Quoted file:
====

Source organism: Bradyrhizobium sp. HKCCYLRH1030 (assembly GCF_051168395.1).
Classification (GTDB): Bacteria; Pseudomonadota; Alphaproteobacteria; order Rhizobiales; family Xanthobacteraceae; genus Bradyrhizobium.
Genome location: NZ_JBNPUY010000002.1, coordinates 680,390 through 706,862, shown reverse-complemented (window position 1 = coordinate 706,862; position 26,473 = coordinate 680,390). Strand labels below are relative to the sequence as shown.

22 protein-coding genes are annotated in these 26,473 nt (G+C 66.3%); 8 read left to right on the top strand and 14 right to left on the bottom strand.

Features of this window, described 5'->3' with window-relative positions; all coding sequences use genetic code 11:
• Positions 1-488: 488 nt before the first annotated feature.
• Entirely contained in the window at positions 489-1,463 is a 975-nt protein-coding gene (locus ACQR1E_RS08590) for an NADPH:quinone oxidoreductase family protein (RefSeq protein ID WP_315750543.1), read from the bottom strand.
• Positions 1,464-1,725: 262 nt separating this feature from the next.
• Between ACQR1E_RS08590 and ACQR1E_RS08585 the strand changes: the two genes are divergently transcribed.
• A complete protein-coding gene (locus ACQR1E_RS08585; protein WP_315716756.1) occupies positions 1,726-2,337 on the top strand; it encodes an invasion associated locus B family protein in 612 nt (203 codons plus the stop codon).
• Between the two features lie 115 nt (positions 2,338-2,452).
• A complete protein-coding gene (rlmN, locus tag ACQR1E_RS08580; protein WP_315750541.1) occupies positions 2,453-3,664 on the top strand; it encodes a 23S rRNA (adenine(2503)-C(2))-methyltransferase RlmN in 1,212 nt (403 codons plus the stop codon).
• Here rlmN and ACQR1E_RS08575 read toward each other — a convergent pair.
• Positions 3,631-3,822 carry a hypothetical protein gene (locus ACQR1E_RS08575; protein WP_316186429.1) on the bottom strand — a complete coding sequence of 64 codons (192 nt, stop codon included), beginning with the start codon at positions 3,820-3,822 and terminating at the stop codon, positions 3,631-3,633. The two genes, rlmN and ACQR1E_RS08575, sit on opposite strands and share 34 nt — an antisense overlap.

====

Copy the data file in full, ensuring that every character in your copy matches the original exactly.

Source organism: Bradyrhizobium sp. HKCCYLRH1030 (assembly GCF_051168395.1).
Classification (GTDB): Bacteria; Pseudomonadota; Alphaproteobacteria; order Rhizobiales; family Xanthobacteraceae; genus Bradyrhizobium.
Genome location: NZ_JBNPUY010000002.1, coordinates 680,390 through 706,862, shown reverse-complemented (window position 1 = coordinate 706,862; position 26,473 = coordinate 680,390). Strand labels below are relative to the sequence as shown.

22 protein-coding genes are annotated in these 26,473 nt (G+C 66.3%); 8 read left to right on the top strand and 14 right to left on the bottom strand.

Features of this window, described 5'->3' with window-relative positions; all coding sequences use genetic code 11:
• Positions 1-488: 488 nt before the first annotated feature.
• Entirely contained in the window at positions 489-1,463 is a 975-nt protein-coding gene (locus ACQR1E_RS08590) for an NADPH:quinone oxidoreductase family protein (RefSeq protein ID WP_315750543.1), read from the bottom strand.
• Positions 1,464-1,725: 262 nt separating this feature from the next.
• Between ACQR1E_RS08590 and ACQR1E_RS08585 the strand changes: the two genes are divergently transcribed.
• A complete protein-coding gene (locus ACQR1E_RS08585; protein WP_315716756.1) occupies positions 1,726-2,337 on the top strand; it encodes an invasion associated locus B family protein in 612 nt (203 codons plus the stop codon).
• Between the two features lie 115 nt (positions 2,338-2,452).
• A complete protein-coding gene (rlmN, locus tag ACQR1E_RS08580; protein WP_315750541.1) occupies positions 2,453-3,664 on the top strand; it encodes a 23S rRNA (adenine(2503)-C(2))-methyltransferase RlmN in 1,212 nt (403 codons plus the stop codon).
• Here rlmN and ACQR1E_RS08575 read toward each other — a convergent pair.
• Positions 3,631-3,822 carry a hypothetical protein gene (locus ACQR1E_RS08575; protein WP_316186429.1) on the bottom strand — a complete coding sequence of 64 codons (192 nt, stop codon included), beginning with the start codon at positions 3,820-3,822 and terminating at the stop codon, positions 3,631-3,633. The two genes, rlmN and ACQR1E_RS08575, sit on opposite strands and share 34 nt — an antisense overlap.